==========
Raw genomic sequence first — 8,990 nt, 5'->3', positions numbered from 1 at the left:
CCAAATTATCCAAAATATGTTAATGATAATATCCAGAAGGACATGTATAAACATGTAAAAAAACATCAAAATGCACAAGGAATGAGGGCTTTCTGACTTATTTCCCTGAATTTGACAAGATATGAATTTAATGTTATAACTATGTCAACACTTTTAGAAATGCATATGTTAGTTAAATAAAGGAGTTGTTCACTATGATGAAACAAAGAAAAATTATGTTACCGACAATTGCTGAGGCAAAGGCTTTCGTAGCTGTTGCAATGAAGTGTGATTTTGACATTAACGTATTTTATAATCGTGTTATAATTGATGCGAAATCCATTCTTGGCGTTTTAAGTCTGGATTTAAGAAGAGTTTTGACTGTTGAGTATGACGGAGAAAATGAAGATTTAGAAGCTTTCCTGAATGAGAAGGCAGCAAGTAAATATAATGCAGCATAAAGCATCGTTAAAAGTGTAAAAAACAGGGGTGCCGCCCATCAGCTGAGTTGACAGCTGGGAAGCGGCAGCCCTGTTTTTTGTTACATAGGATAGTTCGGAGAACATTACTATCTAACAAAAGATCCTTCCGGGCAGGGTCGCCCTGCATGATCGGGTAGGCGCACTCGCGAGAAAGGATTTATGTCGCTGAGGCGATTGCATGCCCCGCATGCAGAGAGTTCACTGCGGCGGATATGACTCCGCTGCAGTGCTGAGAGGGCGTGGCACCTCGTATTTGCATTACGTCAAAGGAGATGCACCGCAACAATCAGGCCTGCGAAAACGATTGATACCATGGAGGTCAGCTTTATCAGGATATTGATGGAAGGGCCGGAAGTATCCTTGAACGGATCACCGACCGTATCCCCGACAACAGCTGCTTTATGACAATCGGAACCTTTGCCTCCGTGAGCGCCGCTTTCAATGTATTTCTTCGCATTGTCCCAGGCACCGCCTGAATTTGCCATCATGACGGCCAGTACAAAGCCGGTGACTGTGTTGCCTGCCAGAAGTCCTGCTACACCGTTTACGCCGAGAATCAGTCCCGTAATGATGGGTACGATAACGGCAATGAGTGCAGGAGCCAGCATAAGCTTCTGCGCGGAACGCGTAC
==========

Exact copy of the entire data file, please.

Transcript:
Raw genomic sequence first — 8,990 nt, 5'->3', positions numbered from 1 at the left:
CCAAATTATCCAAAATATGTTAATGATAATATCCAGAAGGACATGTATAAACATGTAAAAAAACATCAAAATGCACAAGGAATGAGGGCTTTCTGACTTATTTCCCTGAATTTGACAAGATATGAATTTAATGTTATAACTATGTCAACACTTTTAGAAATGCATATGTTAGTTAAATAAAGGAGTTGTTCACTATGATGAAACAAAGAAAAATTATGTTACCGACAATTGCTGAGGCAAAGGCTTTCGTAGCTGTTGCAATGAAGTGTGATTTTGACATTAACGTATTTTATAATCGTGTTATAATTGATGCGAAATCCATTCTTGGCGTTTTAAGTCTGGATTTAAGAAGAGTTTTGACTGTTGAGTATGACGGAGAAAATGAAGATTTAGAAGCTTTCCTGAATGAGAAGGCAGCAAGTAAATATAATGCAGCATAAAGCATCGTTAAAAGTGTAAAAAACAGGGGTGCCGCCCATCAGCTGAGTTGACAGCTGGGAAGCGGCAGCCCTGTTTTTTGTTACATAGGATAGTTCGGAGAACATTACTATCTAACAAAAGATCCTTCCGGGCAGGGTCGCCCTGCATGATCGGGTAGGCGCACTCGCGAGAAAGGATTTATGTCGCTGAGGCGATTGCATGCCCCGCATGCAGAGAGTTCACTGCGGCGGATATGACTCCGCTGCAGTGCTGAGAGGGCGTGGCACCTCGTATTTGCATTACGTCAAAGGAGATGCACCGCAACAATCAGGCCTGCGAAAACGATTGATACCATGGAGGTCAGCTTTATCAGGATATTGATGGAAGGGCCGGAAGTATCCTTGAACGGATCACCGACCGTATCCCCGACAACAGCTGCTTTATGACAATCGGAACCTTTGCCTCCGTGAGCGCCGCTTTCAATGTATTTCTTCGCATTGTCCCAGGCACCGCCTGAATTTGCCATCATGACGGCCAGTACAAAGCCGGTGACTGTGTTGCCTGCCAGAAGTCCTGCTACACCGTTTACGCCGAGAATCAGTCCCGTAATGATGGGTACGATAACGGCAATGAGTGCAGGAGCCAGCATAAGCTTCTGCGCGGAACGCGTAC